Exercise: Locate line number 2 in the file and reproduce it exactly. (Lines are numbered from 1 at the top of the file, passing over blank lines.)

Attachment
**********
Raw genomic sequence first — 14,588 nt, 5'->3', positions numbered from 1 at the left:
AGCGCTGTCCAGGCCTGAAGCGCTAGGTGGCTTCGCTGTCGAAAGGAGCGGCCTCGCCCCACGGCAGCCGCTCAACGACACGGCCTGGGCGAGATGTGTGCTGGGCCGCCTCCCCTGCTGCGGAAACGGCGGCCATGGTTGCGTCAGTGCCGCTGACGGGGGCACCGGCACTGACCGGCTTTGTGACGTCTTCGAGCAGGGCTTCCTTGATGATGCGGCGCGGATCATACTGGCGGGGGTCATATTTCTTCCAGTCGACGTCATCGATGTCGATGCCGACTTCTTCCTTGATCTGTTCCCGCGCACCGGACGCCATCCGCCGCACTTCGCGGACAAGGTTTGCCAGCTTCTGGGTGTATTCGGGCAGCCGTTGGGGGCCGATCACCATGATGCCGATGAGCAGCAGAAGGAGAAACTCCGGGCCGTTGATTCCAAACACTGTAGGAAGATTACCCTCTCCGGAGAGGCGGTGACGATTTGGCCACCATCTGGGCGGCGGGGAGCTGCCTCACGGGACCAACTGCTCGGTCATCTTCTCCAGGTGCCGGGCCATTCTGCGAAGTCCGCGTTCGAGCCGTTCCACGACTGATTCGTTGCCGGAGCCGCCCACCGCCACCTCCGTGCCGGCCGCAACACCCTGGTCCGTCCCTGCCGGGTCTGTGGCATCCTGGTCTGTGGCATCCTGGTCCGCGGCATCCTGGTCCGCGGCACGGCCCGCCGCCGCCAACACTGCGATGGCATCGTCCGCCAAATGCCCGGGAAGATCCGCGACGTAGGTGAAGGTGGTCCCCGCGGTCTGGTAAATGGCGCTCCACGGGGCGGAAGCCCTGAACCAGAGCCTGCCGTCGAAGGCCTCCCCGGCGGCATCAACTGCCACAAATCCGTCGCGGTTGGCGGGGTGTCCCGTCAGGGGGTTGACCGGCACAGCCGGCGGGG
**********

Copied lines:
AGCGCTGTCCAGGCCTGAAGCGCTAGGTGGCTTCGCTGTCGAAAGGAGCGGCCTCGCCCCACGGCAGCCGCTCAACGACACGGCCTGGGCGAGATGTGTGCTGGGCCGCCTCCCCTGCTGCGGAAACGGCGGCCATGGTTGCGTCAGTGCCGCTGACGGGGGCACCGGCACTGACCGGCTTTGTGACGTCTTCGAGCAGGGCTTCCTTGATGATGCGGCGCGGATCATACTGGCGGGGGTCATATTTCTTCCAGTCGACGTCATCGATGTCGATGCCGACTTCTTCCTTGATCTGTTCCCGCGCACCGGACGCCATCCGCCGCACTTCGCGGACAAGGTTTGCCAGCTTCTGGGTGTATTCGGGCAGCCGTTGGGGGCCGATCACCATGATGCCGATGAGCAGCAGAAGGAGAAACTCCGGGCCGTTGATTCCAAACACTGTAGGAAGATTACCCTCTCCGGAGAGGCGGTGACGATTTGGCCACCATCTGGGCGGCGGGGAGCTGCCTCACGGGACCAACTGCTCGGTCATCTTCTCCAGGTGCCGGGCCATTCTGCGAAGTCCGCGTTCGAGCCGTTCCACGACTGATTCGTTGCCGGAGCCGCCCACCGCCACCTCCGTGCCGGCCGCAACACCCTGGTCCGTCCCTGCCGGGTCTGTGGCATCCTGGTCTGTGGCATCCTGGTCCGCGGCATCCTGGTCCGCGGCACGGCCCGCCGCCGCCAACACTGCGATGGCATCGTCCGCCAAATGCCCGGGAAGATCCGCGACGTAGGTGAAGGTGGTCCCCGCGGTCTGGTAAATGGCGCTCCACGGGGCGGAAGCCCTGAACCAGAGCCTGCCGTCGAAGGCCTCCCCGGCGGCATCAACTGCCACAAATCCGTCGCGGTTGGCGGGGTGTCCCGTCAGGGGGTTGACCGGCACAGCCGGCGGGG